YANGON, Myanmar — In the West, Aung San Suu Ky is nearly sacrosanct. Prim yet defiant, she is an icon of mythological proportions — a righteous Nobel Peace Prize recipient who has suffered through tyranny to lead Myanmar’s oppressed toward a brighter future.
Riding the enormous support she enjoys from abroad, she was released from house arrest in 2010. In 2012 she rose to parliament. She has since announced her intention to run in Myanmar’s first presidential election slated for next year.
Yet despite her iconic status, and despite the impression from abroad that she would easily win a free and fair election, Suu Kyi faces serious challenges.
First, she must erase a clause in Myanmar’s military-drafted constitution that prohibits her ascent to the presidency. But in the long run, she must also work to keep the polish on her freedom fighter persona.
Inside the long-suffering nation formerly known as Burma, her myth sometimes breaks down.
Much has changed in the three years since Suu Kyi, 68, was released from confinement by Myanmar’s totalitarian military regime.
The regime has loosened its stranglehold on the economy, a dysfunctional system that restricted ownership of cars and mobile phones to a tiny elite. The West has scrapped harsh sanctions designed to punish the tyrannical generals. A police state that censored any hint of criticism has been partially dismantled.
Suu Kyi, the face of dissidence, is suddenly everywhere: on T-shirts, billboards, TV stations and bumper stickers. In the police state era, anyone bold enough to brandish her image in public risked beckoning the secret police for an unpleasant late-night visit.
By joining parliament in 2012, and making amends with the generals she long opposed, Suu Kyi has played an indispensable role in Myanmar’s international makeover.
But the woman many call “Aunty Suu” has also descended from her golden perch into the unsavory world of politics. In confinement, she was Mandela-esque. But from the halls of power, she has made choices that have alienated some within Myanmar’s society.
“Throughout the decades of military rule, most narratives of the country presented an almost fairytale picture of one lady fighting valiantly against an evil military regime,” said Richard Horsey, an independent Yangon-based analyst. “The reality was far more complex and people are starting to catch sight of it.”
Even in the eyes of Myanmar’s people, he said, “the gloss is starting to come off.”
Aung San Suu Kyi is by far the most famous living person from Myanmar. Within the country, she is eclipsed only by her father: Aung San, the man credited with liberating his people from British imperial rule.
Suu Kyi remains “incredibly popular” among the nation’s dominant ethnic group, Burmans, according to Horsey. The support, he said, “is not based on a particular political vision or set of policies — she does not really espouse any — but because she is her father’s daughter, because she is revered for standing up to military rule in the past and because of the huge personal sacrifices she has made.”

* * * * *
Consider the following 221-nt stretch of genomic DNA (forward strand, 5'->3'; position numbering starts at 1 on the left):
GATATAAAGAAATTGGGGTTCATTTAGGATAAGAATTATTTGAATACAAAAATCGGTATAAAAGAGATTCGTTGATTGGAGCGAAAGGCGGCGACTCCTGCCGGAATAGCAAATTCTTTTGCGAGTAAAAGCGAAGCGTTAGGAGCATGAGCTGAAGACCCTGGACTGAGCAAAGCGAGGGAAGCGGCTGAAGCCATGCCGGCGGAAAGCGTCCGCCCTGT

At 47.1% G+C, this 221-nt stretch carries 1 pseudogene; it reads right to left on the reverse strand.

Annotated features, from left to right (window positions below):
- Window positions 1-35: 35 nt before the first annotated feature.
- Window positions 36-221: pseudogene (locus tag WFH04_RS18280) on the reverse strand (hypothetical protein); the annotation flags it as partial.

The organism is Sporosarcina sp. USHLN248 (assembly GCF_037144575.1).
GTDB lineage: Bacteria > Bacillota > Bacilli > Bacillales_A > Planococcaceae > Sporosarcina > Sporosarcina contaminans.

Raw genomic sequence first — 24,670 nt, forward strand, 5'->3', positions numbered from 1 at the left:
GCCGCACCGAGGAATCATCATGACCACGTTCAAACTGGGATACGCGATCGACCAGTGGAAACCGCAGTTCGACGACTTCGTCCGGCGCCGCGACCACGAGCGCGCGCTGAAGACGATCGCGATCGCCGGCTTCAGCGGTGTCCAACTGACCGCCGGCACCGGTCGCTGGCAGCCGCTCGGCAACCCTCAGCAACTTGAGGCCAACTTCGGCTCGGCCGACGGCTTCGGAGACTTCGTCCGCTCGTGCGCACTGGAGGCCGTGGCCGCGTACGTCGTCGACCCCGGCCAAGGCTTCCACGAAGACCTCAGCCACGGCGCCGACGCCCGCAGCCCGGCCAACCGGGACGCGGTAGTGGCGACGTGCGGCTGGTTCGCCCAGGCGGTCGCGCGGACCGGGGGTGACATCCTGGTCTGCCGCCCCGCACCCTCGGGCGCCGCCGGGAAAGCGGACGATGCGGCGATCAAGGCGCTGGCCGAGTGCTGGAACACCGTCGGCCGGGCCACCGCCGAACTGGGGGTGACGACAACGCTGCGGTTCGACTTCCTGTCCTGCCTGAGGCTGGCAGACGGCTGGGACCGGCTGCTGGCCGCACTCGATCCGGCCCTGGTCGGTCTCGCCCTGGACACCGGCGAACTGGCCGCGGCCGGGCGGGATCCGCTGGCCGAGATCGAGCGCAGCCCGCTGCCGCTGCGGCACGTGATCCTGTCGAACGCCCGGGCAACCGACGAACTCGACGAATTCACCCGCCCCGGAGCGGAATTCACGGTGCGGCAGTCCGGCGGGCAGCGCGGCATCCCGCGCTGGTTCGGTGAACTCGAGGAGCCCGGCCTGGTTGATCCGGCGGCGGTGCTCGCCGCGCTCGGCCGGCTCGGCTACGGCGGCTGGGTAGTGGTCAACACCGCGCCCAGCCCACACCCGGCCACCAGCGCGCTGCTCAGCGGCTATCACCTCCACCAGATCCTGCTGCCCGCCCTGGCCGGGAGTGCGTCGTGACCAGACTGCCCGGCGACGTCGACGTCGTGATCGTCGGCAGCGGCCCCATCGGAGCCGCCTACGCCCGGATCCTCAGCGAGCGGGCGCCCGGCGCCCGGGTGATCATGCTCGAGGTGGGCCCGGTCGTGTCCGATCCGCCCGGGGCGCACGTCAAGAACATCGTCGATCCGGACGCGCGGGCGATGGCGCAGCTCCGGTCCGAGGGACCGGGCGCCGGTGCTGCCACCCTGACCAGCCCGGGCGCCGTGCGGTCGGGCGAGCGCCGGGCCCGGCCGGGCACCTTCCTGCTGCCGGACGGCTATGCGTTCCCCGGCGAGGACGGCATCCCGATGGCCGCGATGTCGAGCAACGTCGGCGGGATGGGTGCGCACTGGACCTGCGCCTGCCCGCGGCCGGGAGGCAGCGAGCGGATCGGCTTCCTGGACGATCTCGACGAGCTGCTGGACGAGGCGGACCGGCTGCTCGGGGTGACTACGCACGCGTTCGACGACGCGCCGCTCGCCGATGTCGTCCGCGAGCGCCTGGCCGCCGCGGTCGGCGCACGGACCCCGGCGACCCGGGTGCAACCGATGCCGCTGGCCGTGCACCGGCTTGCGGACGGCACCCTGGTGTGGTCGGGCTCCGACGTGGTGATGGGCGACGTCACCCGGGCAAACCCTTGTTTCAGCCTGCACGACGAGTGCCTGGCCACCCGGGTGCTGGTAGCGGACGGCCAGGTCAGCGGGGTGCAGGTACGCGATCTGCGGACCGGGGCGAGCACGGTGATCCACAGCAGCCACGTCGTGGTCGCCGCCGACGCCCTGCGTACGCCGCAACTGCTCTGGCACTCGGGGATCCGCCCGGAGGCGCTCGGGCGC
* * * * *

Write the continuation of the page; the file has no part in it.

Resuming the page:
As for the 2015 election, she benefits from the widely-held view that she is the nation’s rightful leader. After all, she rose to international renown when the military voided a 1990 election that should have sent her to the prime minister’s seat.
Despite the international community’s embrace of Myanmar’s reforms, it’s not yet clear whether the military will let her run.
Suu Kyi is hobbled by a clause in Myanmar’s military-drafted constitution that forbids the presidency to those with foreign children. (Suu Kyi’s two sons from her now-deceased English husband are both British nationals.)
Seemingly designed to stunt Suu Kyi’s rise, the clause specifically states that a president’s spouse or children cannot owe “allegiance to a foreign power.” Her sons — who have spent little time in Myanmar — do not appear ready to forsake their British citizenship.
Suu Kyi is now campaigning to kill off that prohibitive constitutional clause. If she fails, she will surely run regardless.
One potential scenario would see her party, the National League for Democracy, winning a majority and granting her the right to choose the president — even someone outside her party.
Her own party is essentially a one-woman show and there are few viable candidates within her circle. (The current president, a bespectacled ex-general named Thein Sein, belongs to a party stacked with army stalwarts.)
Moreover, as Suu Kyi readies herself for the race, she must also contend with decisions that have eroded her popularity. Criticism swirls around three issues:
- In 2013, she chided peasants who were using their newfound freedoms to oppose the nation’s largest mine, a joint operation between a Chinese weapons firm and Myanmar’s military. Her backing of the mine was interpreted by many as a failure to back fellow dissidents pit against an abusive military.
- Muslims aghast at waves of hyper-patriotic Buddhists torching their neighborhoods are displeased with her failure to forcefully condemn the attackers. Distrust of Muslims runs deep in her core support base: ethnic Burmans.